As Greece’s refugee reception system struggled to cope with the numbers of refugees entering the country in recent years, large numbers of local and international civil society organisations helped to provide humanitarian relief to migrants.read more
Four humanitarian NGO workers, who had been providing assistance to refugees and migrants on the island of Lesvos, were released on bail on 4th December 2018. They still face serious charges, including espionage and people smuggling, which could result in jail sentences of up to 25 years.
‼️ BREAKING NEWS: After spending 106 days in Greek prisons for helping refugees, Seán Binder & Sarah #Mardini have been finally released on bail today. You can donate as little or as much as you can to support their bail below ⤵️ #FreeHumanitarians https://t.co/vKzi2hmyMF— We are a welcoming Europe (@WelcomingEurope) December 4, 2018
As the CIVICUS Monitor has previously reported, in August and September 2018 Greek police arrested four humanitarian volunteers and activists for allegedly helping migrants "illegally" enter the country. After months in detention, on 4th December 2018, the four - Sarah Mardini, Sean Binder, Nassos Karakitsos and Panos Moraitis - were released on bail, although they still face a range of serious criminal charges, including people smuggling, which carry a sentence of up to 25 years.
Amnesty International labelled the charges "absurd". Kondylia Gougou, Amnesty International’s Greece Researcher said:
“This case is just the latest example of how authorities are mis-using anti-smuggling laws to target activists and criminalize rescue. To detain dedicated volunteer humanitarians who helped people in need defies logic. People who selfless act in these ways should be lauded not imprisoned. These baseless charges should be dropped.”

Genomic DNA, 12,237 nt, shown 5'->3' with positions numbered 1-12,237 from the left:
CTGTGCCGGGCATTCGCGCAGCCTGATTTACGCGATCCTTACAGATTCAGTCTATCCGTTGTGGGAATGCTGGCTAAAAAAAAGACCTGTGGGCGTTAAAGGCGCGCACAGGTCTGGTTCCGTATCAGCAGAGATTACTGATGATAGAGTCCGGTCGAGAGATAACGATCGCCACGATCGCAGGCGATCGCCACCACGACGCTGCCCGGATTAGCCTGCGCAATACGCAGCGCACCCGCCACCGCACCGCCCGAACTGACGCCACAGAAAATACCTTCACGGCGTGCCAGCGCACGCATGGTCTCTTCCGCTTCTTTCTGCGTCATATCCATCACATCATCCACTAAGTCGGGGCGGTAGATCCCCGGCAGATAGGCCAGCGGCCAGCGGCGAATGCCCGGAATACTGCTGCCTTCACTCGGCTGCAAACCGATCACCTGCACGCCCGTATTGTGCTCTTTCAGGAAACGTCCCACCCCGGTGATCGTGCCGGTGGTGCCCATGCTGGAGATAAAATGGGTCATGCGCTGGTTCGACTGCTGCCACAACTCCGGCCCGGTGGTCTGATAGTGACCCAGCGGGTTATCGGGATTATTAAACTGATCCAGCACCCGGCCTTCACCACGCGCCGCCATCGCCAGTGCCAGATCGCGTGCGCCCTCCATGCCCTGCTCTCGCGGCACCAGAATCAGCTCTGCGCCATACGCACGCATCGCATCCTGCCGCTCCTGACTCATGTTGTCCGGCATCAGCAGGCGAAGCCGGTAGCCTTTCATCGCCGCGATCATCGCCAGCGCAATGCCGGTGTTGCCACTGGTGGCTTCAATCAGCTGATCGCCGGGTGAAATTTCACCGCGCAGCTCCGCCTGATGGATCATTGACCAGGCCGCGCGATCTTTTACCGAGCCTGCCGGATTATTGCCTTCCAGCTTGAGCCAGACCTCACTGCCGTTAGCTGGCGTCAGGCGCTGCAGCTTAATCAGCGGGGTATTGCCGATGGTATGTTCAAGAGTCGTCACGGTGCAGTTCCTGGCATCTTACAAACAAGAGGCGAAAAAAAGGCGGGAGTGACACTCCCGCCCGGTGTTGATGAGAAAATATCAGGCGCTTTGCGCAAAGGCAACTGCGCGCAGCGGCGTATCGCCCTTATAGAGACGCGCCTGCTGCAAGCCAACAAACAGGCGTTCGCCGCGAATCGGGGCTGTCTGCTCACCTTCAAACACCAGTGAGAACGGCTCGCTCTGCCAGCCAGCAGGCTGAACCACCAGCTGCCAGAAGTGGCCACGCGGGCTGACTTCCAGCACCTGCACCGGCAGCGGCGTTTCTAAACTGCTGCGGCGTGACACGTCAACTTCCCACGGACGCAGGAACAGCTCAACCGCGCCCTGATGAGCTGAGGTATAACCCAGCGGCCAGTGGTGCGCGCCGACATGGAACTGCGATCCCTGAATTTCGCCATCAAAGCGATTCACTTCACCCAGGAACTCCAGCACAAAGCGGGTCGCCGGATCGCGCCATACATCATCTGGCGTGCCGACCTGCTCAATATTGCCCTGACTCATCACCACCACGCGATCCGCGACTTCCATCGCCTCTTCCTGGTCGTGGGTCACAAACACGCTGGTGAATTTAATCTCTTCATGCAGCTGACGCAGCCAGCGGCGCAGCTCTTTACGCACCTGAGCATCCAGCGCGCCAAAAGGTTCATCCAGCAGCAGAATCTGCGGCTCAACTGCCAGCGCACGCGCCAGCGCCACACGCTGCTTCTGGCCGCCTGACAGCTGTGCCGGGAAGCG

Earlier, on 5th November 2018, Human Rights Watch (HRW) published an analysis of court records and other documents in the cases of two of those arrested, Sarah Mardini and Sean Binder. According to HRW, the criminal accusations against the volunteers appear to be entirely unfounded. Bill Van Esveld, senior children's rights researcher at HRW said:
“Accusations of money laundering, people smuggling, and espionage appear no more than an effort to criminalize humanitarian activism on behalf of refugees and migrants in Greece. These charges should be dropped, and the activists should be freed.”
Police officers try to avoid flares thrown by protesters, on Nov. 17, 2018, during clashes after a #protest to commemorate a 1973 student uprising that was brutally crushed by #Greece's military dictatorship.— Giannis Papanikos (@JohnPapanikos) November 18, 2018
Photo @JohnPapanikos #17Νοεμβρη #Photography #Πολυτεχνειο #17November pic.twitter.com/bU1W5V0NpA
The right to freedom of peaceful assembly continues to be an integral part of Greek political culture. Protests, strikes and large-scale gatherings are regularly held throughout the country, most of them peacefully, without interference or disruption by authorities. Some recent examples of peaceful protests in 2018 include:
In the past two months, however, there were also a number of protests that turned violent. A few examples below:
After the march ended, clashes broke out between police and protesters. The police fired tear gas at the demonstrators who threw chairs or threw petrol bombs at police. The clashes continued late into the night with the police bringing a water cannon to disperse rioters and put out fires. 19 protesters were arrested, a few others were provisionally detained but later released. Two police officers were injured. Similar clashes took place in Greece's second-largest city, Thessaloniki, albeit in a smaller scale.